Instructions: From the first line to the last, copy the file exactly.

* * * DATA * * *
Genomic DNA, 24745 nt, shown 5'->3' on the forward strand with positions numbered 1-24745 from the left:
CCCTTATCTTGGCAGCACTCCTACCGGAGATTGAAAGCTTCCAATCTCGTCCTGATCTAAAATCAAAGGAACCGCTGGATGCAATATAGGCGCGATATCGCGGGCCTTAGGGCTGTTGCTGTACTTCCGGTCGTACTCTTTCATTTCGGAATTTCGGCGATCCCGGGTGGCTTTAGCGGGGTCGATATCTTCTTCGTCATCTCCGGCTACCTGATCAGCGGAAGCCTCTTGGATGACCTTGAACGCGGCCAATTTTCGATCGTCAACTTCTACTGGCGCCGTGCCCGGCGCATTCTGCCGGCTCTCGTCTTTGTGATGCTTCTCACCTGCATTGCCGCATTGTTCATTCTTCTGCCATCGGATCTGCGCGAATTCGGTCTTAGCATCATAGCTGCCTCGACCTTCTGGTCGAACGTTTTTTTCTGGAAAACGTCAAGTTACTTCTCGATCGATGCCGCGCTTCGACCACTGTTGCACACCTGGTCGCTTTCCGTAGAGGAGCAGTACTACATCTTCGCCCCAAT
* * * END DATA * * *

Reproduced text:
Genomic DNA, 24745 nt, shown 5'->3' on the forward strand with positions numbered 1-24745 from the left:
CCCTTATCTTGGCAGCACTCCTACCGGAGATTGAAAGCTTCCAATCTCGTCCTGATCTAAAATCAAAGGAACCGCTGGATGCAATATAGGCGCGATATCGCGGGCCTTAGGGCTGTTGCTGTACTTCCGGTCGTACTCTTTCATTTCGGAATTTCGGCGATCCCGGGTGGCTTTAGCGGGGTCGATATCTTCTTCGTCATCTCCGGCTACCTGATCAGCGGAAGCCTCTTGGATGACCTTGAACGCGGCCAATTTTCGATCGTCAACTTCTACTGGCGCCGTGCCCGGCGCATTCTGCCGGCTCTCGTCTTTGTGATGCTTCTCACCTGCATTGCCGCATTGTTCATTCTTCTGCCATCGGATCTGCGCGAATTCGGTCTTAGCATCATAGCTGCCTCGACCTTCTGGTCGAACGTTTTTTTCTGGAAAACGTCAAGTTACTTCTCGATCGATGCCGCGCTTCGACCACTGTTGCACACCTGGTCGCTTTCCGTAGAGGAGCAGTACTACATCTTCGCCCCAAT